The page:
PEARCE MHR Christian Porter has decided to discontinue his defamation action against the ABC and journalist Louise Milligan, according to the national broadcaster.
In a statement this afternoon the ABC said all parties had agreed to not pursue the matter any further and that no damages would be paid.
In a later statement the ABC said the only costs it would be paying were the mediation costs.
“The ABC stands by the importance of the article, which reported on matters of significant public interest and the article remains online,’’ the statement said.
Yanchep News Online understands the original story will be updated with the following editor’s note:
“On 26 February 2021, the ABC published an article by Louise Milligan.
“That article was about a letter to the Prime Minister containing allegations against a senior cabinet minister.
Although he was not named, the article was about the (then) Attorney General Christian Porter.
The ABC did not intend to suggest that Mr Porter had committed the criminal offences alleged.
The ABC did not contend that the serious accusations could be substantiated to the applicable legal standard – criminal or civil.
However, both parties accept that some readers misinterpreted the article as an accusation of guilt against Mr Porter.
That reading, which was not intended by the ABC, is regretted.
The ABC stands by our investigative and public interest journalism, which is always pursued in the interests of the Australian community.
The ABC stands by Louise Milligan, one of Australia’s foremost and most awarded investigative journalists, and all our journalists in their independent and brave reporting on matters about which Australians have a right to be informed.’’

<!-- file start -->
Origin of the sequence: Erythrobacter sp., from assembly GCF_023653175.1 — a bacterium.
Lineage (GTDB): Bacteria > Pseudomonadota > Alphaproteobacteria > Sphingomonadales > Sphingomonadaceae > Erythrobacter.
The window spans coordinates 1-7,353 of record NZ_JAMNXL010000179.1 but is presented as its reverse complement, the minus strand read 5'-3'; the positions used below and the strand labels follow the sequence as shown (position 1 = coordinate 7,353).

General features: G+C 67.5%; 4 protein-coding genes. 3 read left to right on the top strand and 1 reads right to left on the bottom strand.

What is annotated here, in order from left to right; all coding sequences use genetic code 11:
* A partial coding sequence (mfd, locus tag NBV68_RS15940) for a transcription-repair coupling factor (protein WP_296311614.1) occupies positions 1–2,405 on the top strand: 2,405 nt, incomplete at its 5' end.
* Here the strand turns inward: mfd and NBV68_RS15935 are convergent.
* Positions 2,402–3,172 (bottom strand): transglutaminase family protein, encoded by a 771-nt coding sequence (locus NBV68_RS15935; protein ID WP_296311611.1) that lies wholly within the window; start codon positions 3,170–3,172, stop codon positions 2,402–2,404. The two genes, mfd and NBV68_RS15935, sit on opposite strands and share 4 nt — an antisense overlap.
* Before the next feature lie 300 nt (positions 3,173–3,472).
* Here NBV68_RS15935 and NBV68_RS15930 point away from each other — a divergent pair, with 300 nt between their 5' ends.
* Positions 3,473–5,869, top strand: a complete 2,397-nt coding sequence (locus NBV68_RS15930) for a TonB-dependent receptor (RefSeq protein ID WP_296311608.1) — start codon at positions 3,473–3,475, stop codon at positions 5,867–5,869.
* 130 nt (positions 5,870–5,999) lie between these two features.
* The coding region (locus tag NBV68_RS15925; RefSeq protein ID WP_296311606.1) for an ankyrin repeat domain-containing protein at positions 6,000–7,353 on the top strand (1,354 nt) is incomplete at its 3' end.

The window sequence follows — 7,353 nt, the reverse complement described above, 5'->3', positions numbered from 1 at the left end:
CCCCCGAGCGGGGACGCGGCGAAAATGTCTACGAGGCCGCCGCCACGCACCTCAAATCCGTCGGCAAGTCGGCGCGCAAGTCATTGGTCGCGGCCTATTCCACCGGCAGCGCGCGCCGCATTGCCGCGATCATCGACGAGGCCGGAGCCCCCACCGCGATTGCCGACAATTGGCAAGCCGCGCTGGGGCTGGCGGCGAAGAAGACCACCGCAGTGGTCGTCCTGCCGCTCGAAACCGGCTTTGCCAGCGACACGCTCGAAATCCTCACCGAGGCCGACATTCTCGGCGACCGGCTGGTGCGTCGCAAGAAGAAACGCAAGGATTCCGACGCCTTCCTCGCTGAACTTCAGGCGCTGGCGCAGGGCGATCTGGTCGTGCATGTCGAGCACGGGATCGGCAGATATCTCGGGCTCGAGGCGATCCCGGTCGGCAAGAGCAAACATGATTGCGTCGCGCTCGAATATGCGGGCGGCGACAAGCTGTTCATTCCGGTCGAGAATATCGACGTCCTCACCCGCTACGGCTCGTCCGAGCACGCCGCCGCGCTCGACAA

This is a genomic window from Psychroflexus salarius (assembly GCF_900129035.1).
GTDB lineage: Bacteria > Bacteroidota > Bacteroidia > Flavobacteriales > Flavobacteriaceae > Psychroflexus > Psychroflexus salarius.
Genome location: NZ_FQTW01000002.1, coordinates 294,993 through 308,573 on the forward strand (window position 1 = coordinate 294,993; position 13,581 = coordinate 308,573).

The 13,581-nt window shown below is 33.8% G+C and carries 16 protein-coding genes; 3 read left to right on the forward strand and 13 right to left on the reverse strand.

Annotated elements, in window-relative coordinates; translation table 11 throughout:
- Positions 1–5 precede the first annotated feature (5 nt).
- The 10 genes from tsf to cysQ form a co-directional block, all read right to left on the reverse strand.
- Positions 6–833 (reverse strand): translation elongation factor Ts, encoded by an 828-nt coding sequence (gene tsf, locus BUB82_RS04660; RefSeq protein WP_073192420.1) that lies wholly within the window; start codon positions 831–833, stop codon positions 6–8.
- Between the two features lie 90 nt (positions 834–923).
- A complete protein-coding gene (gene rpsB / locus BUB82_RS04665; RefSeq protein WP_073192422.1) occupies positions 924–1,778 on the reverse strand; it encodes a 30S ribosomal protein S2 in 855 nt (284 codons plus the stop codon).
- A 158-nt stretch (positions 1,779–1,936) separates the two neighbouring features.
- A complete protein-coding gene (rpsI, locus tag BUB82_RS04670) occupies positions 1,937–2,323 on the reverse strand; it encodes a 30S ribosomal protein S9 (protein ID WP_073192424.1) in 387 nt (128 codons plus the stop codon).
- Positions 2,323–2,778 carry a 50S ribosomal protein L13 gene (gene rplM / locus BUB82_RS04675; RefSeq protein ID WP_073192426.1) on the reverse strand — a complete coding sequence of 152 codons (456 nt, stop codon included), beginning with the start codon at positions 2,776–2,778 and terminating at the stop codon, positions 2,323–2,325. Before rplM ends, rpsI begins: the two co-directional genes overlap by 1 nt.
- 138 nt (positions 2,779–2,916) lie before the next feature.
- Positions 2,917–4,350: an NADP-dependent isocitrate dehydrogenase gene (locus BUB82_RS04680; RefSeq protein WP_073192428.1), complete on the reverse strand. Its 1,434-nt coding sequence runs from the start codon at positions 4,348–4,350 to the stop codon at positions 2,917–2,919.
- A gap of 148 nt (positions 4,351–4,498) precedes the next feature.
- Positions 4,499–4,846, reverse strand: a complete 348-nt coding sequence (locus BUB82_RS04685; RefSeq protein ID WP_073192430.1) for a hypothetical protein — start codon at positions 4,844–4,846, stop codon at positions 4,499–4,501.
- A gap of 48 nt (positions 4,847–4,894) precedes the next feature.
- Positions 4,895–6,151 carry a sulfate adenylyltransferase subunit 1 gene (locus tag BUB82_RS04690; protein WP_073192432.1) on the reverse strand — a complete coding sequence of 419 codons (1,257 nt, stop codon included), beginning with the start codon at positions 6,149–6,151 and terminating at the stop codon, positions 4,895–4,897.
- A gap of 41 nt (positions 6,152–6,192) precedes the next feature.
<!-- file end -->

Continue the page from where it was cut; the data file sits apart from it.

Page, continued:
The Guardian reported that both sides had agreed to settle to avoid what would have been an expensive trial after mediation.
In Christian Porter and ABC agree to settle before defamation court case it reported that Mr Porter addressed the media after the settlement was announced and said he indicated he saw ABC statement as a victory for him.
Last Thursday Justice Thomas Thawley said in a separate ruling that Mr Porter’s barrister would have to withdraw from the case because she had received confidential information, which was relevant to the case and could present “a danger of misuse”.
On March 3 Mr Porter identified himself as the Cabinet minister facing a historical rape allegation at the centre of the ABC story but he said the allegations simply did not happen.
While strenuously denying the allegations Mr Porter also said he had no intention of standing down or standing aside as Attorney General.
On March 15 Mr Porter launched defamation action against the ABC and journalist Louise Milligan.
Yanchep News Online has contacted Mr Porter, who is now the Industry, Science and Technology Minister, for comment.